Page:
We at The Acoustic Version are on a perpetual mission to unearth interesting, innovative, and just plain awesome acoustic versions of songs. We’ve featured some no-brainers – like Dave Grohl’s My Hero – and some less likely acoustic adaptations – like Led Zeppelin’s (disputed) Black Dog. But there are a few Holy Grails which we hold out hope – however meager – will be tackled by some brave, talented, souls with nimble fingers, an excess of free time, and a masochistic streak. Examples include Yes’ I’ve Seen All Good People, Phish’s Foam, and the 2nd Movement of Beethoven’s 7th Symphony. (Are any of these a part of your acoustic repertoire? How long you gonna hold out on us?) Right at the top of the list is Frank Zappa’s brilliant, groovin’ piece, Peaches en Regalia.
Peaches is instrumental, but Zappa had plenty to say. Check out his memoir, The Real Frank Zappa Book, for a window into the workings of a strange and creative mind. Vanity Fair called it “an autobiography of mostly hilarious stories…fireside war tales from the big bad days of the rockin’ sixties…”. This is not to be confused with The Real Book, which, though it can refer to any number of compilations of jazz lead sheets, most commonly refers to a specific underground book self-published by students at Berklee during the 1970s (and which included some original compositions by the authors and their friends). It’s the latter, referenced below, which provides rare notation for this song.
Anyhow, I went looking for an acoustic version of Peaches en Regalia without seriously entertaining the notion that I’d find anything half decent. Two guitars holding down the chord structure and basic melody line, maybe. Perhaps even a facile interpretation of the whole piece, something akin to a nasal rendition of Giant Steps attempted on a recorder.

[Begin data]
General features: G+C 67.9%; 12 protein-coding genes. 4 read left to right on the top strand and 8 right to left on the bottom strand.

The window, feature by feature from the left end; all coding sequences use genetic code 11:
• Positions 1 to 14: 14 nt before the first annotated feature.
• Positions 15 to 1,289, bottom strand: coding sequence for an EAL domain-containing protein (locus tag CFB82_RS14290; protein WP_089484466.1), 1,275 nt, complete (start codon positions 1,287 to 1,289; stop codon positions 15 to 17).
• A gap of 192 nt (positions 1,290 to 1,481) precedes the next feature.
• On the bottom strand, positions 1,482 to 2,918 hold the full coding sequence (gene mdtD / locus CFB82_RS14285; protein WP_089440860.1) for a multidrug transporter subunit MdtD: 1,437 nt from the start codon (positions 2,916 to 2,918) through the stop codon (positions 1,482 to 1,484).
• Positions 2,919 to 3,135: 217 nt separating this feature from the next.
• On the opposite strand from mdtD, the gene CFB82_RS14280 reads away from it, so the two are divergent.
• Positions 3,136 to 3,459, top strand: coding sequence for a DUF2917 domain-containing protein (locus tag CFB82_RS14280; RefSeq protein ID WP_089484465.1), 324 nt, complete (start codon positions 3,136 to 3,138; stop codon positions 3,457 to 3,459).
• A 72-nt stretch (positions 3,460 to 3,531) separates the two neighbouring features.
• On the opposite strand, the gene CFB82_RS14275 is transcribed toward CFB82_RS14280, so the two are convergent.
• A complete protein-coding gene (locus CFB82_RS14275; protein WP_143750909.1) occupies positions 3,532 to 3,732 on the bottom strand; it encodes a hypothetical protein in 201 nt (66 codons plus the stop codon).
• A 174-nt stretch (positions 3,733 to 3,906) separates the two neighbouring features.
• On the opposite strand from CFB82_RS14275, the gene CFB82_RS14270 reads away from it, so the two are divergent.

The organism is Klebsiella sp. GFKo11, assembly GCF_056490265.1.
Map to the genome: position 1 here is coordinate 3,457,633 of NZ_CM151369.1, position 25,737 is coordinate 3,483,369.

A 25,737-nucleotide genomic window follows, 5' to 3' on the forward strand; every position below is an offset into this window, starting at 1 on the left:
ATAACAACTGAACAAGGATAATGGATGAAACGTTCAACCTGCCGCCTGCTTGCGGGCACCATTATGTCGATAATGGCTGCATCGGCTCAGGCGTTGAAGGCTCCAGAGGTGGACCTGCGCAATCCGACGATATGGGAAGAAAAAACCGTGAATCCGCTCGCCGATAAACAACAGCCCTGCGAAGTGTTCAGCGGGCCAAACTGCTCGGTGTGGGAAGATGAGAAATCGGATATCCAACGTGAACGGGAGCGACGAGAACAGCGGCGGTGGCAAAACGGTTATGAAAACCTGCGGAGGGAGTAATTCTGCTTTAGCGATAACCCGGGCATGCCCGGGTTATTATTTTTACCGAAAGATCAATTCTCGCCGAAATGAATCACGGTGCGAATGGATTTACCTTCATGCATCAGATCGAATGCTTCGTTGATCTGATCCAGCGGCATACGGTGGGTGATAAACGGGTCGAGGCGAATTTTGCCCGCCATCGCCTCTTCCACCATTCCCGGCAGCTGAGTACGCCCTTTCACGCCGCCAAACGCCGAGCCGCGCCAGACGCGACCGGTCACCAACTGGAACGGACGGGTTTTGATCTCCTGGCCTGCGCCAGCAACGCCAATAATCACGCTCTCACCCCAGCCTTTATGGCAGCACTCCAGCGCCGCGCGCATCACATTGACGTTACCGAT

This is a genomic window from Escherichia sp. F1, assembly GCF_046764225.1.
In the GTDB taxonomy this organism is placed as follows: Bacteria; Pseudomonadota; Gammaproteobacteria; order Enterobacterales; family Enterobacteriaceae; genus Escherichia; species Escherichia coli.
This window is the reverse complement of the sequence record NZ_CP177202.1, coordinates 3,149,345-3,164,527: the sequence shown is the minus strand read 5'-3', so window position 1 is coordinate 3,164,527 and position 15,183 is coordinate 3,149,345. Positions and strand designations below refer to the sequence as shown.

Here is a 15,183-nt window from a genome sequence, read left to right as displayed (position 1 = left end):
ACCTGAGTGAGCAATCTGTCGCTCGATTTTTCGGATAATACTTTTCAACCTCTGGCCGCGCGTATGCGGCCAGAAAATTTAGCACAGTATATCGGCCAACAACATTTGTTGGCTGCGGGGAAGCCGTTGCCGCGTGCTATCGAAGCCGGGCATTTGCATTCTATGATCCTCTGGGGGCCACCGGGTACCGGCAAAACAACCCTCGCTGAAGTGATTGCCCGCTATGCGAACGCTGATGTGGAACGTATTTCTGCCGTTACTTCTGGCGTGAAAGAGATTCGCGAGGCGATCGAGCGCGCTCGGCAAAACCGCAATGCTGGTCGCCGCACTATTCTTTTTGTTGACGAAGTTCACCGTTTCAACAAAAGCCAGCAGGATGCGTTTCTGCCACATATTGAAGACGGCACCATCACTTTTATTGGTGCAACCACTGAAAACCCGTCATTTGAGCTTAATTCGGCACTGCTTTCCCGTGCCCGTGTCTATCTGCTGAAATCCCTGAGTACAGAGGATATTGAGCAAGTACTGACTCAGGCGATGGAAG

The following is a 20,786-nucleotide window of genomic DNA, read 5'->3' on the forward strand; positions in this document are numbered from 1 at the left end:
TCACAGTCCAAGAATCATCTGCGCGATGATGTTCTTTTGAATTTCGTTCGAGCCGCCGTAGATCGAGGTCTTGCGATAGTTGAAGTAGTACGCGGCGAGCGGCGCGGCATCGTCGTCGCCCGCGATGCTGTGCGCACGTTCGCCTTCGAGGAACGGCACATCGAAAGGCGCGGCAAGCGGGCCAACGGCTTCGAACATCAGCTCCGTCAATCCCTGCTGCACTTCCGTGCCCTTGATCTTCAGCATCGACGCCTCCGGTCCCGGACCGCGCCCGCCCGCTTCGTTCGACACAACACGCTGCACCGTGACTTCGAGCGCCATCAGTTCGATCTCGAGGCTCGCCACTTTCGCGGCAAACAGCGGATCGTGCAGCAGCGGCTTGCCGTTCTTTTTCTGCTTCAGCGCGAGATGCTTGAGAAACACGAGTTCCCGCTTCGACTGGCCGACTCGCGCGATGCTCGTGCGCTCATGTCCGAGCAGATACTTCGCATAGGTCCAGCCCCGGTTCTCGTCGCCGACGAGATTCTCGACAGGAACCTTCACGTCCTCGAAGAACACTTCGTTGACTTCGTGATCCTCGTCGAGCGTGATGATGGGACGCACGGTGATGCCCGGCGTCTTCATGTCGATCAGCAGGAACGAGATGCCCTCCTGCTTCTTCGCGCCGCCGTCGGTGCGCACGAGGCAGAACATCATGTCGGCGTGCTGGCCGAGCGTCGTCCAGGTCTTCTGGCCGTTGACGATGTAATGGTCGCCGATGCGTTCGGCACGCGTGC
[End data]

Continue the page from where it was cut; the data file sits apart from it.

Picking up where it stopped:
Lo, and what did I find? A complete, faithful, and impressively well-oiled fingerstyle performance by mein Freund aus Berlin, Robin Rudolph. I just had to know why Robin committed to learning this, and how he pulled it off. He was kind enough to indulge me.
The AV: Frank Zappa’s music is very technically demanding and full of unusual instruments – not the most popular choice for solo acoustic guitar. What draws you to Zappa, and to this song in particular?
RR: I have been a Zappa fan for a long time. When playing jazz and rock guitar I found most of Zappa’s melodies hardly playable, even though my technique on electric guitar is not bad. When I became interested in acoustic guitar again, I found that some of Zappa’s music is easier to play with the fingerstyle technique used on classical guitars. Bigger intervals and arpeggios, for example, are easier to handle that way. So, looking for challenge, I started to transcribe some Zappa songs for acoustic guitar. “Peaches en Regalia,” of course, was the biggest challenge. But its tonality, the melodic-style, and the fact that it’s not too long gave me the feeling that I could manage to play it. (Actually, The Black Page would be the biggest challenge of all – I made some attempts, but I don’t think I have the time, nerve or talent to pull it off…) [Ed. note: The Black Page is a Zappa piece famous for its extraordinary rhythmic complexity.]
The AV: How did you go about arranging the song for guitar?
RR: Most songs I have arranged for guitar I picked up from the recordings, but in this particular case there is a good transcription in the “real book” I bought in the 80s when I was quite young. I didn’t have to change very much – only few octaves – adding bass lines or some fills. So I was able to do that by playing it again and again from the lead sheet, of course taking special care to practice the melodies in 16th notes, which come in two variations – first in C, then in A.